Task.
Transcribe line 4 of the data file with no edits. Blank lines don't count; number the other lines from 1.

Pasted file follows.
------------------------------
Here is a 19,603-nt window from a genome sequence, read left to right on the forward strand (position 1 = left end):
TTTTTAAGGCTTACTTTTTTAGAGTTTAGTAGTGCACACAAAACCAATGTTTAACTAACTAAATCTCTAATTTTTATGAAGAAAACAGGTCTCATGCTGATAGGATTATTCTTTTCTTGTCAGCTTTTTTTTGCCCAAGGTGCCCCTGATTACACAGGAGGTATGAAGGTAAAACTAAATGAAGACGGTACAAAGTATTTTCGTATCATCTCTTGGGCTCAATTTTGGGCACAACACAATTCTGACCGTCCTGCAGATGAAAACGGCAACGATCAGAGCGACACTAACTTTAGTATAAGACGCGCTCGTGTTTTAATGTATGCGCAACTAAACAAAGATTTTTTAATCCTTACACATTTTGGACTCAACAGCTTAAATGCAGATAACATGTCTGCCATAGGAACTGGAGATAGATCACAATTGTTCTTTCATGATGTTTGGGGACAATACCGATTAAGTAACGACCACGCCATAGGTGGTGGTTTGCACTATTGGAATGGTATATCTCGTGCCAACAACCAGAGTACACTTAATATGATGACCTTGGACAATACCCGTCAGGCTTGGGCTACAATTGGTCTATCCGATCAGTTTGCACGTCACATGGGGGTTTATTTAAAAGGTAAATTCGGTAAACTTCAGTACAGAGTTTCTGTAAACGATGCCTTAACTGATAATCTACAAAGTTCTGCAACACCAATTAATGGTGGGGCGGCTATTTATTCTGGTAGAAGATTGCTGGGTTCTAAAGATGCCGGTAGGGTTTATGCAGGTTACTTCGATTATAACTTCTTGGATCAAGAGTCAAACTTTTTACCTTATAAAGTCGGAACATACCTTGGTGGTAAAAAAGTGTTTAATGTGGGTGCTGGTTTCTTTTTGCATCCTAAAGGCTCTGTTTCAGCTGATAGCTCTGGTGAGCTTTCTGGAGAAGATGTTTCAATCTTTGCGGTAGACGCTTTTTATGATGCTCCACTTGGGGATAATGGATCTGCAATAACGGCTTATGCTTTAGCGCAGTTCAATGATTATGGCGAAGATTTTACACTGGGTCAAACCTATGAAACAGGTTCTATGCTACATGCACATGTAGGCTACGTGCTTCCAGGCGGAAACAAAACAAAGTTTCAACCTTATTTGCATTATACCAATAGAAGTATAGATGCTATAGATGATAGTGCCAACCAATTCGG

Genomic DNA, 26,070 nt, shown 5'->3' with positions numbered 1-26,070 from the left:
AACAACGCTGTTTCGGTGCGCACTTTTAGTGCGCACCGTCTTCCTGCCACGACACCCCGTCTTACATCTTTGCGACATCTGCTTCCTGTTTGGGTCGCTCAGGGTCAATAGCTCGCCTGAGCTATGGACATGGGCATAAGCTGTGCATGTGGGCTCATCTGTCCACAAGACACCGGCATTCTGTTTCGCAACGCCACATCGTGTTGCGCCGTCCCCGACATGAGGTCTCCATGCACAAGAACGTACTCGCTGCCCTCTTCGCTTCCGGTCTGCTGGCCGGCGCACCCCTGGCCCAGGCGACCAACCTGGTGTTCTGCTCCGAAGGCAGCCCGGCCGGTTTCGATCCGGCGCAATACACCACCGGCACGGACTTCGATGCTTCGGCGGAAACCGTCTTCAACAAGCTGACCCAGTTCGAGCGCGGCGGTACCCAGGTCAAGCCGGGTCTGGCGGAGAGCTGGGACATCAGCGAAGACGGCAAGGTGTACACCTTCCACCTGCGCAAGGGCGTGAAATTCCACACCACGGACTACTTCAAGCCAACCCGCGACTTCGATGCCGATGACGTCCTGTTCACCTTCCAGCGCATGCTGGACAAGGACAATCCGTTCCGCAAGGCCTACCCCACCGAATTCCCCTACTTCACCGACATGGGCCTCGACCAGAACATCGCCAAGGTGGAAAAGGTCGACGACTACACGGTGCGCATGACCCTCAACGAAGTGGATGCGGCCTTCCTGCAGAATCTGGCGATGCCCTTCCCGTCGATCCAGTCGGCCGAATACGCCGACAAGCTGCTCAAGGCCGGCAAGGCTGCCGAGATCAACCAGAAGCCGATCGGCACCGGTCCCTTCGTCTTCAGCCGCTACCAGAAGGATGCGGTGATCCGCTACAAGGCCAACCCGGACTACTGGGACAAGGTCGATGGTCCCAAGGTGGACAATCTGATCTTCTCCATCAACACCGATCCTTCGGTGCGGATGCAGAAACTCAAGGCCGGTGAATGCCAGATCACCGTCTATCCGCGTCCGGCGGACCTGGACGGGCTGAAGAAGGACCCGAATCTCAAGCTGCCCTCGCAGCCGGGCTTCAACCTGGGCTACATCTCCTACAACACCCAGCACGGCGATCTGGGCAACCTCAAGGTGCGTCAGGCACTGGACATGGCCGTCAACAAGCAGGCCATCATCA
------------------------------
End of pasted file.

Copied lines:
AACAACGCTGTTTCGGTGCGCACTTTTAGTGCGCACCGTCTTCCTGCCACGACACCCCGTCTTACATCTTTGCGACATCTGCTTCCTGTTTGGGTCGCTCAGGGTCAATAGCTCGCCTGAGCTATGGACATGGGCATAAGCTGTGCATGTGGGCTCATCTGTCCACAAGACACCGGCATTCTGTTTCGCAACGCCACATCGTGTTGCGCCGTCCCCGACATGAGGTCTCCATGCACAAGAACGTACTCGCTGCCCTCTTCGCTTCCGGTCTGCTGGCCGGCGCACCCCTGGCCCAGGCGACCAACCTGGTGTTCTGCTCCGAAGGCAGCCCGGCCGGTTTCGATCCGGCGCAATACACCACCGGCACGGACTTCGATGCTTCGGCGGAAACCGTCTTCAACAAGCTGACCCAGTTCGAGCGCGGCGGTACCCAGGTCAAGCCGGGTCTGGCGGAGAGCTGGGACATCAGCGAAGACGGCAAGGTGTACACCTTCCACCTGCGCAAGGGCGTGAAATTCCACACCACGGACTACTTCAAGCCAACCCGCGACTTCGATGCCGATGACGTCCTGTTCACCTTCCAGCGCATGCTGGACAAGGACAATCCGTTCCGCAAGGCCTACCCCACCGAATTCCCCTACTTCACCGACATGGGCCTCGACCAGAACATCGCCAAGGTGGAAAAGGTCGACGACTACACGGTGCGCATGACCCTCAACGAAGTGGATGCGGCCTTCCTGCAGAATCTGGCGATGCCCTTCCCGTCGATCCAGTCGGCCGAATACGCCGACAAGCTGCTCAAGGCCGGCAAGGCTGCCGAGATCAACCAGAAGCCGATCGGCACCGGTCCCTTCGTCTTCAGCCGCTACCAGAAGGATGCGGTGATCCGCTACAAGGCCAACCCGGACTACTGGGACAAGGTCGATGGTCCCAAGGTGGACAATCTGATCTTCTCCATCAACACCGATCCTTCGGTGCGGATGCAGAAACTCAAGGCCGGTGAATGCCAGATCACCGTCTATCCGCGTCCGGCGGACCTGGACGGGCTGAAGAAGGACCCGAATCTCAAGCTGCCCTCGCAGCCGGGCTTCAACCTGGGCTACATCTCCTACAACACCCAGCACGGCGATCTGGGCAACCTCAAGGTGCGTCAGGCACTGGACATGGCCGTCAACAAGCAGGCCATCATCA